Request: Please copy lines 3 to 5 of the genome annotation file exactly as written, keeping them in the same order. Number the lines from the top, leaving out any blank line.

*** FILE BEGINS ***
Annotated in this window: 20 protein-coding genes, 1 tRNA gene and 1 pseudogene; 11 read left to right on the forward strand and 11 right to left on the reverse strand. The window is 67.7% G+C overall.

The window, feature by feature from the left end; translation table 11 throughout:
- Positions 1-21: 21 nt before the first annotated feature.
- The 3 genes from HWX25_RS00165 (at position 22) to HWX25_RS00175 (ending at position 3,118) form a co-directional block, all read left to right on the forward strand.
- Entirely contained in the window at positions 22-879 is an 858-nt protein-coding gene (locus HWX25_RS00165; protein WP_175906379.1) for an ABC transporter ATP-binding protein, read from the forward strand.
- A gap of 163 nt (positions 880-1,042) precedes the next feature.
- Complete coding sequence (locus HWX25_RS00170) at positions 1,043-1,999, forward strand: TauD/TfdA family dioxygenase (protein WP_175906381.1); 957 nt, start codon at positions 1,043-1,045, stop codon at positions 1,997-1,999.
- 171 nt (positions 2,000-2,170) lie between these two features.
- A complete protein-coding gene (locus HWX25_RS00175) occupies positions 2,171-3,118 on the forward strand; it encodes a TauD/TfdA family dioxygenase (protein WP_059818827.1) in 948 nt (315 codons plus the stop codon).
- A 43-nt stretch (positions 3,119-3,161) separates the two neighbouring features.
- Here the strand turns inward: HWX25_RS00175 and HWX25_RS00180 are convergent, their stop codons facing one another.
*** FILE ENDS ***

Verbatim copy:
- Positions 1-21: 21 nt before the first annotated feature.
- The 3 genes from HWX25_RS00165 (at position 22) to HWX25_RS00175 (ending at position 3,118) form a co-directional block, all read left to right on the forward strand.
- Entirely contained in the window at positions 22-879 is an 858-nt protein-coding gene (locus HWX25_RS00165; protein WP_175906379.1) for an ABC transporter ATP-binding protein, read from the forward strand.